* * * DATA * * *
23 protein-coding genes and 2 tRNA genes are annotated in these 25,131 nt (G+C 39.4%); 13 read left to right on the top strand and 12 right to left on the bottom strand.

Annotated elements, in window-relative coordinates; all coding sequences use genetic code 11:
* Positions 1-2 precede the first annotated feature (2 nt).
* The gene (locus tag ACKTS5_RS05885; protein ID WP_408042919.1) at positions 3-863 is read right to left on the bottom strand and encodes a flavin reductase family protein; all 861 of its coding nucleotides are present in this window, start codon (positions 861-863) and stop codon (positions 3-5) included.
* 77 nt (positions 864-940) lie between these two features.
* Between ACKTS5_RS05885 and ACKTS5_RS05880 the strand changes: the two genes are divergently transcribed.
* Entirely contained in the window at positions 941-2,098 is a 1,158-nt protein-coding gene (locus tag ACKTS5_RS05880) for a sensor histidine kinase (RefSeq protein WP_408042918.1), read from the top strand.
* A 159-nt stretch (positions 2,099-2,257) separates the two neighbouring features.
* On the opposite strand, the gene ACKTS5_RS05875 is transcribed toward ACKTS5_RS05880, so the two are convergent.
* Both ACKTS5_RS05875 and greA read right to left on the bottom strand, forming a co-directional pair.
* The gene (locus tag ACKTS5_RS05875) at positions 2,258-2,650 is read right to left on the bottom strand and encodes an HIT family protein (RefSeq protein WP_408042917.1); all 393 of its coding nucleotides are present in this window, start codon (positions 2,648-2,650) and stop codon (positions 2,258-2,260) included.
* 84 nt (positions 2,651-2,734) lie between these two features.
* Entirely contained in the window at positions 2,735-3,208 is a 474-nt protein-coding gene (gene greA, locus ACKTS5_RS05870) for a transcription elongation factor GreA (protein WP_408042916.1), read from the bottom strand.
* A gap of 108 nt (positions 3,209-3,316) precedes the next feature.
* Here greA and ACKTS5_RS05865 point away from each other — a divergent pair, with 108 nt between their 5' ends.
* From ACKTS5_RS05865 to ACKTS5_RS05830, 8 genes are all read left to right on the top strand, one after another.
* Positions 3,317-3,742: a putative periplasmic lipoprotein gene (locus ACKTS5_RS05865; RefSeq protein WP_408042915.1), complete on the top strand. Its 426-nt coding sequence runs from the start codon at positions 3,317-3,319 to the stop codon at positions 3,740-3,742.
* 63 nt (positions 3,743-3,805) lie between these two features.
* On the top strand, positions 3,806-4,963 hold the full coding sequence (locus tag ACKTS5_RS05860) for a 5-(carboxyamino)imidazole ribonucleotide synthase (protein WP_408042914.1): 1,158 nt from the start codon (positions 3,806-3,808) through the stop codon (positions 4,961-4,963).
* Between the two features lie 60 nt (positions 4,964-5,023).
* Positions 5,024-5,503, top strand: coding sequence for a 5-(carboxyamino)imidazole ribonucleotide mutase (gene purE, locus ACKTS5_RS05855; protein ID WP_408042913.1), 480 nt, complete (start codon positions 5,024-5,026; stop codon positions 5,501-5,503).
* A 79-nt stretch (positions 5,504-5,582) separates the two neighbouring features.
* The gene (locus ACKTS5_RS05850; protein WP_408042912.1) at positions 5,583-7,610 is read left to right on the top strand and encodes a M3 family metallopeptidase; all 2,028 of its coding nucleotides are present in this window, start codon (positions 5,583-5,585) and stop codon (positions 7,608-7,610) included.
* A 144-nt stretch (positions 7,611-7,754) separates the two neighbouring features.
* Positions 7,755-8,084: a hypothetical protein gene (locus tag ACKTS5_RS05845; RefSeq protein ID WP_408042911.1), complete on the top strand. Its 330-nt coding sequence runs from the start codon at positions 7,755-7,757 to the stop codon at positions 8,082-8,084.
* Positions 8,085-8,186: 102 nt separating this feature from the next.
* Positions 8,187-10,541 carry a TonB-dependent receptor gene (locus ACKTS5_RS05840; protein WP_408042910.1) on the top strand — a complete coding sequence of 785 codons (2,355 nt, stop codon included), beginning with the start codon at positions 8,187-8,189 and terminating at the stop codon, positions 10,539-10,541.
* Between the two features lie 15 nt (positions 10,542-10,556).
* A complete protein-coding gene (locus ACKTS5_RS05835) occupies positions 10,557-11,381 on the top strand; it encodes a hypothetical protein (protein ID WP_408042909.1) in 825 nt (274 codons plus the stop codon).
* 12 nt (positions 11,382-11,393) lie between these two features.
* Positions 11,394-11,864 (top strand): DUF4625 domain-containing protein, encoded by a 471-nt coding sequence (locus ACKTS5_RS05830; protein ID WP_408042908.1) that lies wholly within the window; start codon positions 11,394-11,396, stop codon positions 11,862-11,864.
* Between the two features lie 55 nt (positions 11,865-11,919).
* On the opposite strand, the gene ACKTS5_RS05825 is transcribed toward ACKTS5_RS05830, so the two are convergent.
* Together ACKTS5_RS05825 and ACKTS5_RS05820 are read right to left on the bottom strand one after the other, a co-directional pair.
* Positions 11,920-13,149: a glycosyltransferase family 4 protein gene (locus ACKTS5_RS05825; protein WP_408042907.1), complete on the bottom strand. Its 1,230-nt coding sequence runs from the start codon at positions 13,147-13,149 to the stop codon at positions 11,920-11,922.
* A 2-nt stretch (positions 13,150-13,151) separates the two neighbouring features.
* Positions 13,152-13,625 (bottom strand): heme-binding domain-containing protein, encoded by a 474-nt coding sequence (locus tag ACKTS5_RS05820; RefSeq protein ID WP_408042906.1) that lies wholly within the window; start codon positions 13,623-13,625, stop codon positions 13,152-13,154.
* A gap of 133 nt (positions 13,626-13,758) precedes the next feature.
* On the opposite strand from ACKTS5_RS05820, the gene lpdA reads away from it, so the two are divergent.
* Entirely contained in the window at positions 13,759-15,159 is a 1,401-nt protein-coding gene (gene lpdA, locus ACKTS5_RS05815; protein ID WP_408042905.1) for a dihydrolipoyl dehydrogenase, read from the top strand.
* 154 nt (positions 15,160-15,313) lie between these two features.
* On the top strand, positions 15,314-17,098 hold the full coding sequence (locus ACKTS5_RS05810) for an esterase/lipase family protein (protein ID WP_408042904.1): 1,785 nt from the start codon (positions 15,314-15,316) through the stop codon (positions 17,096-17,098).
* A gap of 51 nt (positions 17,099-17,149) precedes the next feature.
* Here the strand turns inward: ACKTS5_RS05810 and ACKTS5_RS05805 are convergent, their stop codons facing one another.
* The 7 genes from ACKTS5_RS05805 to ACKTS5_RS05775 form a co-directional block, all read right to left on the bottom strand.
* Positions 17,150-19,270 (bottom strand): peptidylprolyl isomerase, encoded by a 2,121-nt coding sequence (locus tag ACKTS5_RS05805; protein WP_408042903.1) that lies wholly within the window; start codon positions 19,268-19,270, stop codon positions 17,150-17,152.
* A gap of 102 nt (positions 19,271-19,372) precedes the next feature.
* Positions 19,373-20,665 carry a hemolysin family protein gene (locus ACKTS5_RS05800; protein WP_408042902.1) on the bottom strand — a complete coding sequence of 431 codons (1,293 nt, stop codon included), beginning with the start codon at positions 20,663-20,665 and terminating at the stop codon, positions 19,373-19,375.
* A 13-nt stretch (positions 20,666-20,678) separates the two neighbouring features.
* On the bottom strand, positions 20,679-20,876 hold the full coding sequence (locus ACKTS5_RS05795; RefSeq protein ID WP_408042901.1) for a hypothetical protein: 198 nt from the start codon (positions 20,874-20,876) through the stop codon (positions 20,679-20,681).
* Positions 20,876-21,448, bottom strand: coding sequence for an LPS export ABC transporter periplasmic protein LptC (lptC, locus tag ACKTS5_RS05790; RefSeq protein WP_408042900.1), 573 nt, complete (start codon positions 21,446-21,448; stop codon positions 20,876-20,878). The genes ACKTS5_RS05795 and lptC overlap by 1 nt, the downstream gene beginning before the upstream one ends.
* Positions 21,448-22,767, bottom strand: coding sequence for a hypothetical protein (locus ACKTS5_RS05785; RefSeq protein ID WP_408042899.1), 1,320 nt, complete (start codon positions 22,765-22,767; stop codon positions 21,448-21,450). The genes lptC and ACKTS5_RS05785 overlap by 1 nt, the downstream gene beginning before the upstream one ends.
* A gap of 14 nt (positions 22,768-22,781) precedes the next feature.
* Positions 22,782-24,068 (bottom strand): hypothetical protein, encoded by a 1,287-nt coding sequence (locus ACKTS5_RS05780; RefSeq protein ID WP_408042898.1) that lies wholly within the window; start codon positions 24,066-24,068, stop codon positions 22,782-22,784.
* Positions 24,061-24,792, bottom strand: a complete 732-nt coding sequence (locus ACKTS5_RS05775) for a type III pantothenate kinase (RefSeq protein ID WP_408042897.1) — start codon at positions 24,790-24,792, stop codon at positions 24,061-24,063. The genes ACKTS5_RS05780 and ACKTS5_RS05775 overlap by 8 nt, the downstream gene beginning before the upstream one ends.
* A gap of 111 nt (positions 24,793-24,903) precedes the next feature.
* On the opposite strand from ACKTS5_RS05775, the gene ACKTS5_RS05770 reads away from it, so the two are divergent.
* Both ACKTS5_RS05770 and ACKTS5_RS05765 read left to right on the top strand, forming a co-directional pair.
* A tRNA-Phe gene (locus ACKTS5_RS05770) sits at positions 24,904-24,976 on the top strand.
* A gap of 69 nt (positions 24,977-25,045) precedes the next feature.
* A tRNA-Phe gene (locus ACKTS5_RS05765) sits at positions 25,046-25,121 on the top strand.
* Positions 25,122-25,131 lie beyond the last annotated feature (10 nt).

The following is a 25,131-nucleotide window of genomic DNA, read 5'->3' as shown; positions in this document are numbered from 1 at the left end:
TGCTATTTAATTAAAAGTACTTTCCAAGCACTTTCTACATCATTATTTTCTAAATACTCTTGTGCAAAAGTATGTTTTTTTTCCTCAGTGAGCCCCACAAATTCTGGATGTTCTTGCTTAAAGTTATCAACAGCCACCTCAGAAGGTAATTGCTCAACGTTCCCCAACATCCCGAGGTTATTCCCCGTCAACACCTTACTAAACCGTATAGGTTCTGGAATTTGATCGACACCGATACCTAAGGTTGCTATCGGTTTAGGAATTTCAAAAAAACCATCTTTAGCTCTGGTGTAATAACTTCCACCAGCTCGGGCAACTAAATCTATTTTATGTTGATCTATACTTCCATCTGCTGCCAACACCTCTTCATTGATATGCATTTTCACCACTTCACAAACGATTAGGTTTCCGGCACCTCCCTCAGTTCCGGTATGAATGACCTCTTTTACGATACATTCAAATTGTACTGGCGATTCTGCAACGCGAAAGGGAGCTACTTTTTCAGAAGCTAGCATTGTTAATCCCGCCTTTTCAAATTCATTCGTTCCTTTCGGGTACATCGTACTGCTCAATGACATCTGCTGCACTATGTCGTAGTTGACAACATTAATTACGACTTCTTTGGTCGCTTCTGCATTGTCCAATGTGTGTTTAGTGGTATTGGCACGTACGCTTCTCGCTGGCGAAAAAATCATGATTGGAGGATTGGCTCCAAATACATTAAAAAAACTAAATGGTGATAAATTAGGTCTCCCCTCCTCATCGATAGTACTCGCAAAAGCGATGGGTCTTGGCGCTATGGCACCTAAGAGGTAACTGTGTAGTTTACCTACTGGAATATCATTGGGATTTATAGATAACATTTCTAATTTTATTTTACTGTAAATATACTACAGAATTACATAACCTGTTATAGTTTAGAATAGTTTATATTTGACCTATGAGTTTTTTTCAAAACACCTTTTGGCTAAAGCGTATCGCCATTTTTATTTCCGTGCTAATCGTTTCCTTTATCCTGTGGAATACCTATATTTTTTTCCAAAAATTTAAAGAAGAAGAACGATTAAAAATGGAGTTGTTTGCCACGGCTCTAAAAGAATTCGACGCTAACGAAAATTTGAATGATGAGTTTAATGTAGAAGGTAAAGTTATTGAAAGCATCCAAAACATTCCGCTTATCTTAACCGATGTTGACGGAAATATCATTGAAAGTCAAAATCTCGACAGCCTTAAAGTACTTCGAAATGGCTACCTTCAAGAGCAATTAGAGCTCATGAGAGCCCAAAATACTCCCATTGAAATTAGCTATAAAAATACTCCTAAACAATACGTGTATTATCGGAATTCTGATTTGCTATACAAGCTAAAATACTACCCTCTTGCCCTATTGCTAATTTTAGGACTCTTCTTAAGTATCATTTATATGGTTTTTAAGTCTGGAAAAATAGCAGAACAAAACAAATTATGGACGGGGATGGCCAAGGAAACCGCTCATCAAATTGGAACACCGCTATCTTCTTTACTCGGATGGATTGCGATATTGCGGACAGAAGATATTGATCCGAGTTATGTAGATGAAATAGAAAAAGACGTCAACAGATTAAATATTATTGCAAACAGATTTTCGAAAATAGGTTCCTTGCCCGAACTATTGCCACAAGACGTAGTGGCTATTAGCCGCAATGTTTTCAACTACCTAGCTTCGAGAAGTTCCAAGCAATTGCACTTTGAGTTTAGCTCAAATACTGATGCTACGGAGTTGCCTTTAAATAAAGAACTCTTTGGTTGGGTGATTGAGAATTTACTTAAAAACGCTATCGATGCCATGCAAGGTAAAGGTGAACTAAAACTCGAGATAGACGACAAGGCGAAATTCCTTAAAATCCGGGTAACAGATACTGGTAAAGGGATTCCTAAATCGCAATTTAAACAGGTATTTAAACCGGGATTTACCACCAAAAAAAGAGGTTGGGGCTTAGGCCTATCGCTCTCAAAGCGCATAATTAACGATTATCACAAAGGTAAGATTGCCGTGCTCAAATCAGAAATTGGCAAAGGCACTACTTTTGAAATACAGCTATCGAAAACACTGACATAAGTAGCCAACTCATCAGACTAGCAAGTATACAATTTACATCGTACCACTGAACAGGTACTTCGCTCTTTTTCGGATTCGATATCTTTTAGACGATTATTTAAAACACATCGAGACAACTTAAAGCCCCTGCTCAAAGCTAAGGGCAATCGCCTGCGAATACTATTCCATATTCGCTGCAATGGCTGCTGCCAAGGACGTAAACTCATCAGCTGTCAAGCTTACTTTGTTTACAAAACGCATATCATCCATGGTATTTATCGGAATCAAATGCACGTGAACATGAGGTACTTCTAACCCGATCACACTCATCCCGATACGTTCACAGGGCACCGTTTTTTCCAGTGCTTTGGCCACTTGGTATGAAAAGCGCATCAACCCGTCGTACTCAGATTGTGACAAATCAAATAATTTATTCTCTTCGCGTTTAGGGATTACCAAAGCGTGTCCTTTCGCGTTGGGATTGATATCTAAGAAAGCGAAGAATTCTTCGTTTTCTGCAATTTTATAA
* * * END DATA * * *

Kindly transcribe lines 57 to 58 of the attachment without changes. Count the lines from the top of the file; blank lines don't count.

* On the opposite strand from ACKTS5_RS05775, the gene ACKTS5_RS05770 reads away from it, so the two are divergent.
* Both ACKTS5_RS05770 and ACKTS5_RS05765 read left to right on the top strand, forming a co-directional pair.